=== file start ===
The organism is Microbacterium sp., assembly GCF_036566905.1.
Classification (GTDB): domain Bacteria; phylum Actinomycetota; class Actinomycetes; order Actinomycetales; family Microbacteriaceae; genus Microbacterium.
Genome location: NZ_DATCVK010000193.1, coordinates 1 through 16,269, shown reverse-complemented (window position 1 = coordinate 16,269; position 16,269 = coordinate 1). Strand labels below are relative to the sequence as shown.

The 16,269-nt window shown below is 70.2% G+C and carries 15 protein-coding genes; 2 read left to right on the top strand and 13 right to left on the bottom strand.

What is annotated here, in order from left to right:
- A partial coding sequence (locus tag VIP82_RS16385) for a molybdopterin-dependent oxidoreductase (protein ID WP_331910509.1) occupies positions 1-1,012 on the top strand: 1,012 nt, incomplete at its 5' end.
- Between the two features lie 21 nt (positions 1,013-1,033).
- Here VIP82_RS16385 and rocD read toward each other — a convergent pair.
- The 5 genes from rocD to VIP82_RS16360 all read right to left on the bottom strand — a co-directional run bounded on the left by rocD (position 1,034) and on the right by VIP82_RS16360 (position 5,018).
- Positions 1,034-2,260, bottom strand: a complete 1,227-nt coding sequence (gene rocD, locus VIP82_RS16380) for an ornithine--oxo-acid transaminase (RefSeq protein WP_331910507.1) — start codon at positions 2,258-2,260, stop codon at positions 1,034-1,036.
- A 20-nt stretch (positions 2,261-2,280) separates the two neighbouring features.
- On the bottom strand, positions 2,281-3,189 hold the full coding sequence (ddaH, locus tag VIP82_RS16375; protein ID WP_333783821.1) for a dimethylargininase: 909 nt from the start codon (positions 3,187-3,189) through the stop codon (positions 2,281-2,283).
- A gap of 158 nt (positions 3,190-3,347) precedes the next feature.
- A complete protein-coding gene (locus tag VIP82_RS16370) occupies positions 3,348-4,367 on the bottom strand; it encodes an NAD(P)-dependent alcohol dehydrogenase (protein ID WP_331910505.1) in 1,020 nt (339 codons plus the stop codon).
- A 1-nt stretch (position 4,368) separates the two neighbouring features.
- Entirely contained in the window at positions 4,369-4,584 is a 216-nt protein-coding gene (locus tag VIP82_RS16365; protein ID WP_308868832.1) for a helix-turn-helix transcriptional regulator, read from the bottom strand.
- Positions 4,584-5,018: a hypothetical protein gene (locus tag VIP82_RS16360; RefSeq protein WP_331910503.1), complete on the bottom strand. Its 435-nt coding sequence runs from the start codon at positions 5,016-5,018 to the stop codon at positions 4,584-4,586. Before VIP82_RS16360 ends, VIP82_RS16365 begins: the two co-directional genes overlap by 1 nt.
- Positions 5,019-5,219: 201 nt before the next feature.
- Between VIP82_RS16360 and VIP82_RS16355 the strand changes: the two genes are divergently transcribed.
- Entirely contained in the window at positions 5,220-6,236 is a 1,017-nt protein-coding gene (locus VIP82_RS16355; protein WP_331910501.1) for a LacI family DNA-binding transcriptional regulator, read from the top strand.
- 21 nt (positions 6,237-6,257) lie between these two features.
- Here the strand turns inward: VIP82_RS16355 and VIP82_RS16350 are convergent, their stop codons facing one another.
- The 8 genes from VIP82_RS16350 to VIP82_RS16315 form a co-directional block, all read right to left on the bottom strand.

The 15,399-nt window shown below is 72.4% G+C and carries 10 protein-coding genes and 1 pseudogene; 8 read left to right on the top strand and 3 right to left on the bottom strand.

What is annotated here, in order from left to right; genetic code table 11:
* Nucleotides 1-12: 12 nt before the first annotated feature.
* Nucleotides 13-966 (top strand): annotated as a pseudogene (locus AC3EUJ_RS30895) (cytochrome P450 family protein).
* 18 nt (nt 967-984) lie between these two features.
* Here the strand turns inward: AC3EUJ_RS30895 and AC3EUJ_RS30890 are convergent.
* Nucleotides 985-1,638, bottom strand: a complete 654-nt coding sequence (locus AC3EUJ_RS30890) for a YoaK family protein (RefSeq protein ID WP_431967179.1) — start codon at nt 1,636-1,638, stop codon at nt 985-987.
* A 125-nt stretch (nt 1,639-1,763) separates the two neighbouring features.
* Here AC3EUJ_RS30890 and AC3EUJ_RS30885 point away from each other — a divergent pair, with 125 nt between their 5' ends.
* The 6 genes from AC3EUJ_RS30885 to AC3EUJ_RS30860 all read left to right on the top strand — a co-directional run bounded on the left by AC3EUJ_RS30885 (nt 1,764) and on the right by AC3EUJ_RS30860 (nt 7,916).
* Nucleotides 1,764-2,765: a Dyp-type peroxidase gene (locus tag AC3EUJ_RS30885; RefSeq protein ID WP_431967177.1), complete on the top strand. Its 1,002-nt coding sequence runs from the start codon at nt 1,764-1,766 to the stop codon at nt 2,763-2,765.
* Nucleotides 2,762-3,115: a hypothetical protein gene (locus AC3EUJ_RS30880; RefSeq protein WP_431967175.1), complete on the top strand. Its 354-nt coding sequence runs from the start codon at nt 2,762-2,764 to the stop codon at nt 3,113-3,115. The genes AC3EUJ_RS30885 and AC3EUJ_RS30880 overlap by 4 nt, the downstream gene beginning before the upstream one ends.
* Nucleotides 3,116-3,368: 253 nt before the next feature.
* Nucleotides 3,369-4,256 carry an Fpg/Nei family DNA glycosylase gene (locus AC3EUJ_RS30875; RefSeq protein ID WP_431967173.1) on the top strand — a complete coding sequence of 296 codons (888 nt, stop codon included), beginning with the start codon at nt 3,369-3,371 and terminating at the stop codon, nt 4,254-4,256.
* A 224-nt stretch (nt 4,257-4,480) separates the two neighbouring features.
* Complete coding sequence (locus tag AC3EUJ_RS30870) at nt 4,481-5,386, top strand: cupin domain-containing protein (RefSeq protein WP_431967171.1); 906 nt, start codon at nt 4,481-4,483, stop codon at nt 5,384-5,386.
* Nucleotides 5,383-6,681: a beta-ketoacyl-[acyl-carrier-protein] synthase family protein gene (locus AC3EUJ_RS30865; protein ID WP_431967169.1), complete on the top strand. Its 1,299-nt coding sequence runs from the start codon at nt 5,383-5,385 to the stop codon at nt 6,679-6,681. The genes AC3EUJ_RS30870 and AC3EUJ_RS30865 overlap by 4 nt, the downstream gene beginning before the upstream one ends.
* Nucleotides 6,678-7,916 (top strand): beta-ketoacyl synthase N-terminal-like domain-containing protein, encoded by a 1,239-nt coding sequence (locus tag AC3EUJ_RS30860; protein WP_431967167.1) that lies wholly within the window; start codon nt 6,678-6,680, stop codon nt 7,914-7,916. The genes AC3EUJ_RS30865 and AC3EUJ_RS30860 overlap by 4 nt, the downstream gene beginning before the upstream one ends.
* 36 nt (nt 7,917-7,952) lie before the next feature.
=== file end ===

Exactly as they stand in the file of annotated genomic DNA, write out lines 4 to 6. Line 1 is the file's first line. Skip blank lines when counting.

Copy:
The 16,269-nt window shown below is 70.2% G+C and carries 15 protein-coding genes; 2 read left to right on the top strand and 13 right to left on the bottom strand.

What is annotated here, in order from left to right:
- A partial coding sequence (locus tag VIP82_RS16385) for a molybdopterin-dependent oxidoreductase (protein ID WP_331910509.1) occupies positions 1-1,012 on the top strand: 1,012 nt, incomplete at its 5' end.